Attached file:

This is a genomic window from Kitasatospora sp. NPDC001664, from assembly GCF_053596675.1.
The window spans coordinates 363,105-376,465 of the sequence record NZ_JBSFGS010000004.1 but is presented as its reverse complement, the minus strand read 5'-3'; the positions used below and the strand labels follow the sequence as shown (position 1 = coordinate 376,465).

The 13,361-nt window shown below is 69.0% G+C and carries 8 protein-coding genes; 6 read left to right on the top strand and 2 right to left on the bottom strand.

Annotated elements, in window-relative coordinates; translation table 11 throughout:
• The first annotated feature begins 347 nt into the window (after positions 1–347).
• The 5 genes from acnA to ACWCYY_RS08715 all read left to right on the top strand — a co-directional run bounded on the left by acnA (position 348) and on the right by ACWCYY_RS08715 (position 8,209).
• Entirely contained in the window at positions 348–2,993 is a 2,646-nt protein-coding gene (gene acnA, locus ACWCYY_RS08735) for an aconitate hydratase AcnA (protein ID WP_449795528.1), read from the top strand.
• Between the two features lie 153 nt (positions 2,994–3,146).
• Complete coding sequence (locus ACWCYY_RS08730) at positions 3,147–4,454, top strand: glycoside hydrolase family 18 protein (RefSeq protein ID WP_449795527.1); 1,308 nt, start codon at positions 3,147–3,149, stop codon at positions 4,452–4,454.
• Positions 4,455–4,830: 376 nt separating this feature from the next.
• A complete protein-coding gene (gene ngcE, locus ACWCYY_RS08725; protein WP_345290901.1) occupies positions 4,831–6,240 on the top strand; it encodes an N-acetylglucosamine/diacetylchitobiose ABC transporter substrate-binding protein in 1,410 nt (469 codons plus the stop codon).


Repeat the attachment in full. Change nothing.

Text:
This is a genomic window from Kitasatospora sp. NPDC001664, from assembly GCF_053596675.1.
The window spans coordinates 363,105-376,465 of the sequence record NZ_JBSFGS010000004.1 but is presented as its reverse complement, the minus strand read 5'-3'; the positions used below and the strand labels follow the sequence as shown (position 1 = coordinate 376,465).

The 13,361-nt window shown below is 69.0% G+C and carries 8 protein-coding genes; 6 read left to right on the top strand and 2 right to left on the bottom strand.

Annotated elements, in window-relative coordinates; translation table 11 throughout:
• The first annotated feature begins 347 nt into the window (after positions 1–347).
• The 5 genes from acnA to ACWCYY_RS08715 all read left to right on the top strand — a co-directional run bounded on the left by acnA (position 348) and on the right by ACWCYY_RS08715 (position 8,209).
• Entirely contained in the window at positions 348–2,993 is a 2,646-nt protein-coding gene (gene acnA, locus ACWCYY_RS08735) for an aconitate hydratase AcnA (protein ID WP_449795528.1), read from the top strand.
• Between the two features lie 153 nt (positions 2,994–3,146).
• Complete coding sequence (locus ACWCYY_RS08730) at positions 3,147–4,454, top strand: glycoside hydrolase family 18 protein (RefSeq protein ID WP_449795527.1); 1,308 nt, start codon at positions 3,147–3,149, stop codon at positions 4,452–4,454.
• Positions 4,455–4,830: 376 nt separating this feature from the next.
• A complete protein-coding gene (gene ngcE, locus ACWCYY_RS08725; protein WP_345290901.1) occupies positions 4,831–6,240 on the top strand; it encodes an N-acetylglucosamine/diacetylchitobiose ABC transporter substrate-binding protein in 1,410 nt (469 codons plus the stop codon).